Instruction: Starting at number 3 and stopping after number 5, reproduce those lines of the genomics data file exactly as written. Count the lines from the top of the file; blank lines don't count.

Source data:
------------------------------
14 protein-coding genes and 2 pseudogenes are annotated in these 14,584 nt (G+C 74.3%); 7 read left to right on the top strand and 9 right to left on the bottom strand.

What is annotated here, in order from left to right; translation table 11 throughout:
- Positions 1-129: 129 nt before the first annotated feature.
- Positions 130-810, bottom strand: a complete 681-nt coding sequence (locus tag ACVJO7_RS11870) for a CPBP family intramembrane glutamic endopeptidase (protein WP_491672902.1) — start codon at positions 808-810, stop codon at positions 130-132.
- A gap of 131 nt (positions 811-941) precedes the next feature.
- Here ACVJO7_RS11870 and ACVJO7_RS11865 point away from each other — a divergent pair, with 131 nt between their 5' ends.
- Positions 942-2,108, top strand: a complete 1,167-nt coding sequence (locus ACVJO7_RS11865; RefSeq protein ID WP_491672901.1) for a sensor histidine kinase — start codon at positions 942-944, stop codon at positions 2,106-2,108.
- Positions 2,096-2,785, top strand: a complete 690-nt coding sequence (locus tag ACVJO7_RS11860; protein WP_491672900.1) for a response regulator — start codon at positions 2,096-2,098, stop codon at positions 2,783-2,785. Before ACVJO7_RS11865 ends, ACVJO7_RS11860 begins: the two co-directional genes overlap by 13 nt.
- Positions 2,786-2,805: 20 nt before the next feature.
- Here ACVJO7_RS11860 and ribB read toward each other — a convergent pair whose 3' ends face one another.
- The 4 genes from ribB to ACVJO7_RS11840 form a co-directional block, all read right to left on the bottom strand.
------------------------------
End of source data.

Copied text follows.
- Positions 1-129: 129 nt before the first annotated feature.
- Positions 130-810, bottom strand: a complete 681-nt coding sequence (locus tag ACVJO7_RS11870) for a CPBP family intramembrane glutamic endopeptidase (protein WP_491672902.1) — start codon at positions 808-810, stop codon at positions 130-132.
- A gap of 131 nt (positions 811-941) precedes the next feature.